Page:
I think it's worth solving for a continuation series (which is not likely to ever happen).


    The network wanted to reboot the series years ago and ordered a script by Alex Cary. That was 2008 to 2011. It doesn't appear anything was ever shot.
    The views and opinions of Ford A. Thaxton are his own and do not necessarily reflect the ones of ANYONE else.
  4. Then, still on a Mike Post kick, I decided to check out another short-lived series called "Palace Guard", about a famous jewel thief who gets caught, goes to prison and when he gets out, gets recruited to help with crimes at hotels.

    A good premise, but ultimately I can see why it failed: the lead wasn't that great and his co-lead, was boring as hell. I tried watching it with only nine episodes to get through, but in episode three I gave up and started skimming episodes just to hear the scoring. It was very boring. Apparently only three of the episodes aired and it got canned fast.

    They even re-tooled the general idea of it from the pilot, eliminating a character who was obviously going to be a regular.


    The scoring, over all is unremarkable and boring at times. The only good stuff to be had, is about six cues from the two-hour pilot.
    The views and opinions of Ford A. Thaxton are his own and do not necessarily reflect the ones of ANYONE else.
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      CommentAuthorSouthall
    • CommentTimeFeb 9th 2018
    Some recent tv viewing

    Britannia

    Excessively-hyped Game of Thrones knock-off. Absolute drivel, gave up after three episodes (not sure how I survived that many). Atrocious score.

    Line of Duty

    Missed this when it was originally aired and then binge-watched over Christmas. Outstanding show.

    The Orville

    Wasn't really sold on this at first but I've grown to quite enjoy it. A relic of an earlier age of television, really, so I'm surprised it's managed to get made. But pretty good.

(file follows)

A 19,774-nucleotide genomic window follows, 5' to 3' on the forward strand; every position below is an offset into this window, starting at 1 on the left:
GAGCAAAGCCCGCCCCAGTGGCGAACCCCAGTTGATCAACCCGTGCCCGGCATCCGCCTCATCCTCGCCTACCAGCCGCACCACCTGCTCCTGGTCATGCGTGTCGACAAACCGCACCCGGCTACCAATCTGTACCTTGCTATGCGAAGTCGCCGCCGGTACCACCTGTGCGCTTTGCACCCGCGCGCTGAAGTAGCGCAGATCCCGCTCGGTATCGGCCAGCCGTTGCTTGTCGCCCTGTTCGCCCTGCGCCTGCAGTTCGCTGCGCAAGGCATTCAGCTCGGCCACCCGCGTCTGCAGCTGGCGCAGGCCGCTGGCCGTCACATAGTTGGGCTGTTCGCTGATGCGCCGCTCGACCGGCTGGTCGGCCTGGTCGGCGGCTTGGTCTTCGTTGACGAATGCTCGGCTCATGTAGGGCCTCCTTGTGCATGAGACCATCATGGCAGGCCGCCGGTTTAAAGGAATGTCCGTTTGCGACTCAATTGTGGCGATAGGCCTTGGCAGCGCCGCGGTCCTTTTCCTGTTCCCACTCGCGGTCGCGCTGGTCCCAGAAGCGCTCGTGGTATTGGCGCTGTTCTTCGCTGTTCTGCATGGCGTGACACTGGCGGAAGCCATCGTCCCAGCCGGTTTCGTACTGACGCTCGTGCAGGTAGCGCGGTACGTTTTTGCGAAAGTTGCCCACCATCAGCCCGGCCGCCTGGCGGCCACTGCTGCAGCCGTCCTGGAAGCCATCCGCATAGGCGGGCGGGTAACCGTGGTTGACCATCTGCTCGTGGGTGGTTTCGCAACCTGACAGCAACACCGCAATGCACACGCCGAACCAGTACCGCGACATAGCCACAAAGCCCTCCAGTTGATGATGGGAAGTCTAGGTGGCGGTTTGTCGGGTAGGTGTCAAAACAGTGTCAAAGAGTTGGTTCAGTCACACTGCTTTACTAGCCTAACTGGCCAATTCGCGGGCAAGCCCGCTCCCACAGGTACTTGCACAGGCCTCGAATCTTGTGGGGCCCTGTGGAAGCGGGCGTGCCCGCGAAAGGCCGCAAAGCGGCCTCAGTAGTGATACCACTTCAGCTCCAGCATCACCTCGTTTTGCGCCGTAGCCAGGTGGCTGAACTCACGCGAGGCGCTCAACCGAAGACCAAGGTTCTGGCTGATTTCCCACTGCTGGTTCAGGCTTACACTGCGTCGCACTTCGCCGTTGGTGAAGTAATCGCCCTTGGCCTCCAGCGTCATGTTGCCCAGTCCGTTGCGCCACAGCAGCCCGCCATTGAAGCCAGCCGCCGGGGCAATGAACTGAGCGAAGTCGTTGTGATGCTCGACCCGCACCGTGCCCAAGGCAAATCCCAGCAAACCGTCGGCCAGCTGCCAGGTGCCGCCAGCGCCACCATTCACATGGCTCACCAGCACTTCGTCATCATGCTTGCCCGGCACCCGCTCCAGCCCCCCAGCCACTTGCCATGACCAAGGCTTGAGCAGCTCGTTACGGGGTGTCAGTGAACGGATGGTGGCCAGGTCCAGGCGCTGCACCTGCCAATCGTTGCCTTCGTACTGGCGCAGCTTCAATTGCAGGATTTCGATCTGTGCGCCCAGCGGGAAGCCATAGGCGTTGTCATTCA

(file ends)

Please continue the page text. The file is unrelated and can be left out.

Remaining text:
Hard Sun

    A very promising premise (something's happening to the sun and there are only five years left for Earth, but the powers-that-be want to keep that knowledge from the public) but it doesn't really seem to be doing much interesting with it. May give up on it.

    McMafia

    Billed as being this year's The Night Manager, but it isn't. Watched three episodes and barely anything happened in any of them. Gave up.
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      CommentAuthorRalph Kruhm
    • CommentTimeFeb 10th 2018 edited
    10 Cloverfield Lane

    While I very much enjoyed Cloverfield, I somehow never came to watch the "sequel", probably because the complete change of setting and story, and because I'm not the best target audience for "kidnapped women in creepy bunkers" movies. They scare me like frak.

    But since The Cloverfield Paradox looks a lot more like my cup of tea, and Amazon Prime was losing 10 CL in the next couple of days, and I wouldn't know if it would be on Netflix after that, I just gave it a try to prepare for the third movie (yeah, I know they aren't really connected, but anyway).

    Geez, what a mindfrak. I hate this kind of movie. I really do. It's when you have these brilliant actors who really bring their A-game to the table, and you don't know what to believe anymore when everything you've seen in the trailer (at least what I remembered) is done with after half an hour, and you're left with something you don't know anything about, and it scares you so much... God. Yeah, it was brilliant. I hate it.

    Bear's score is amazing for this, too. Now I'm amped for The Cloverfield Paradox, which I'm going to watch tonight. I know the reviews are bad, but I don't care. Reviews were bad for so many movies I love so deeply, so I don't give a sh!t.
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      CommentAuthorAidabaida
    • CommentTimeFeb 10th 2018
    you're left with something you don't know anything about, and it scares you so much...


    yep! 10 Cloverfield Lane was maybe my favorite flick of 2016 (I also really liked Rogue One and La La Land)... it floored me the first time and the second time. Just a brilliantly told story.